The Problem of Time is a collection of twelve poems by Edmund Keeley, who taught as a professor of Hellenic Studies at Princeton for forty years. In addition to his novels and literary studies, Keeley is known as a translator of modern Greek poets, particularly George Seferis, C.P. Cavafy, Odysseus Elytis and Yanni Ritsos. To choose Greece as the background of his life was an aesthetic inclination toward a certain version of the good life, as defined by an attention to the rich material of the senses. Now that this life is ending, the question of the non-sensual beyond preoccupies Keeley. Getting older is a metaphysical problem which one can confront at any age. As Keeley reaches his final years, he has employed the poetic resources of a Greek tradition particularly fertile in its considerations of existence and death to take the minotaur of his impending end by the horns.
Multiple levels of time exist in Keeley’s work: personal time, world-historical time, metaphysical time. This richness makes an old man’s anecdotal remembrances into something more. The book’s title frames the memories, consciously transforming individual history into a problem as great as that of the classic historical accounts of Herodotus or Thucydides. Mostly about travel, aging, and life after death, there are also two false conclusions of a kind: “On Turning Eighty-Eight” and “On Turning Ninety”. The word “turning” carries more weight than would, say, “turning fifteen”, since what it really implies here is a brush with the abyss, a coming-up against finality.
What is the “problem of time” alluded to in the title? The collection begins by clarifying that the problem of time is not timeliness, that is, the matter of punctuality. Rather, it is the question of whether there is still time to do what one wants to do. This never turns into true anxiety, for what underlies the collection is a state of acceptance regarding what has already happened, and a consideration of time’s infinity beyond a single human life.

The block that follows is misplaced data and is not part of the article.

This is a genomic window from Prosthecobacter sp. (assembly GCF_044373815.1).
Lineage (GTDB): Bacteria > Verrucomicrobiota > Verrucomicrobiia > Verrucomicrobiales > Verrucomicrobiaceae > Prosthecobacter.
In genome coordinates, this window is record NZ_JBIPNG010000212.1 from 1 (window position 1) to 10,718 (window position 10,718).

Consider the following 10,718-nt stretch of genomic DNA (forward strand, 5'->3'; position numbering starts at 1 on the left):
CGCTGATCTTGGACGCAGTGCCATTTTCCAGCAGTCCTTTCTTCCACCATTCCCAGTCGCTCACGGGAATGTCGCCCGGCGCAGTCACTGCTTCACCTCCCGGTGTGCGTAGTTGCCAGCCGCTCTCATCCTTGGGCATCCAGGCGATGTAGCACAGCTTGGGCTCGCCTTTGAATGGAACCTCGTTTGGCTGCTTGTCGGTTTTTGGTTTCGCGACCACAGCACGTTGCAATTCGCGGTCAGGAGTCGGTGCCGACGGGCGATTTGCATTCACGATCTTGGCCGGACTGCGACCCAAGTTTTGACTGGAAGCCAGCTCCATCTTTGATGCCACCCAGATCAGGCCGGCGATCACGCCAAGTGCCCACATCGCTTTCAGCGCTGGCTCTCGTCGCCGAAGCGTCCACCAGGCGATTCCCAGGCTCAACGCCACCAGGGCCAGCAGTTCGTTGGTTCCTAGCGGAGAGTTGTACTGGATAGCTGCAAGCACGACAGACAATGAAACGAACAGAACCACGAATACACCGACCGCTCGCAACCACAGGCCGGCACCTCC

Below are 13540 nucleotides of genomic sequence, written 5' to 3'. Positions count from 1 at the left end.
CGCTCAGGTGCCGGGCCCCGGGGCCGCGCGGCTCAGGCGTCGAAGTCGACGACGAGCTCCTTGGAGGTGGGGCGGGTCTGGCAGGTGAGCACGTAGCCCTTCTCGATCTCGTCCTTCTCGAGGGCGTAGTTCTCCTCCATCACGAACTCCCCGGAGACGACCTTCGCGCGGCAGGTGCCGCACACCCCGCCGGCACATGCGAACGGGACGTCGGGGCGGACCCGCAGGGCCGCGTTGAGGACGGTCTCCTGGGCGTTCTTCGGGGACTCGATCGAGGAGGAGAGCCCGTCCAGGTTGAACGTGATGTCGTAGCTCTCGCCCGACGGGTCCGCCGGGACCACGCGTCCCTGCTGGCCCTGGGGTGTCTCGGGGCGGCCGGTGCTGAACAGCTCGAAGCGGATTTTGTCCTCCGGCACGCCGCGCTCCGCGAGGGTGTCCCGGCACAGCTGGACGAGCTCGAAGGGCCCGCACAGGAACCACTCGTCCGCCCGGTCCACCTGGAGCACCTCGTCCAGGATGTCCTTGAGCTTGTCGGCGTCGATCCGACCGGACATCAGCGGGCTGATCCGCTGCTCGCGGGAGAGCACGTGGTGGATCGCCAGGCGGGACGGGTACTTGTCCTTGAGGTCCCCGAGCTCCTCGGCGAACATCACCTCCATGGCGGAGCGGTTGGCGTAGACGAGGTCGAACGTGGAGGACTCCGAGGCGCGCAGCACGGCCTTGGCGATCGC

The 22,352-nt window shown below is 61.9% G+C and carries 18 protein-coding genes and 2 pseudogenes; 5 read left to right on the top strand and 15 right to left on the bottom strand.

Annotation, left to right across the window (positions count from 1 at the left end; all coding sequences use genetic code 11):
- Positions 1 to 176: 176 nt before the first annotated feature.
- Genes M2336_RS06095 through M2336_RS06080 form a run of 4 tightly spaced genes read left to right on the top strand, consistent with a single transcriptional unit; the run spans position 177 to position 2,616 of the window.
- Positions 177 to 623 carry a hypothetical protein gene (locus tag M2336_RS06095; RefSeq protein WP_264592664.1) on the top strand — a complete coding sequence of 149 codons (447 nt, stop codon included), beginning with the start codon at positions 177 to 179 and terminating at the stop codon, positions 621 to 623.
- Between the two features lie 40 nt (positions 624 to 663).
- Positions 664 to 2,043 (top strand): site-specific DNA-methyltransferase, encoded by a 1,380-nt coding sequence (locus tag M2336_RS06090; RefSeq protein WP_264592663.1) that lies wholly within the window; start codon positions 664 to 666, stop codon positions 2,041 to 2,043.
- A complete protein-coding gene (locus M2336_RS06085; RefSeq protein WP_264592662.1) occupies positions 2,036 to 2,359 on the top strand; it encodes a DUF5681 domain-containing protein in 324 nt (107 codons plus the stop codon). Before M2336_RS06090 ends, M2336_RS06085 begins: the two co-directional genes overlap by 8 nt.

When time is thought to be finite, one speaks more sharply; the young are brittle. To welcome the infinity of time, in the acceptance of death, means to welcome a certain slowness, which could be called relaxation and lassitude, or rambling and lethargy. Keeley’s metaphysical concerns find their reflection in the poems’ style. There is no urgency to them; the sentences are not broken apart, but go on and on, not asking or wanting anything to happen. Turning to the poems of Seferis or Cavafy, one feels they possess what Keeley’s do not: that sense of a vital imperative to speak.
The simplicity of the poems is what saves them. Put into prose, Keeley’s poems might not even have been recognizable as “poems”, since their language is not dense, compact, and jewel-like but loose and conversational. Yet the command over the words is clear. It was a conscious choice to write this way, and cut the lines rather than leave them in prose. This stretches out moments, and permits them to live with white space around them. A conversational tone removes the heaviness of the great questions addressed, and makes thoughts float on a ceaseless page unhindered by punctuation.
The Greek poets Keeley has worked on were masters of deceptive directness, and no doubt they are an influence. Yet in the poet’s old age the radical simplicity of his poems also comes to seem an existential position. It does not resemble the desire for clarity of the professor attempting to put Alexandrian philosophies into bite-sized packets for undergraduates, but rather a meaningful search for openness in the form of speaking to oneself and others. As Seferis’ poem “An Old Man on the River Bank” puts it: “All I want is to speak simply; for this grace I pray. / For we have loaded even song with so many kinds of music / that gradually it sinks. / And our art we so decorated that beneath the gilt / its face is eaten away.”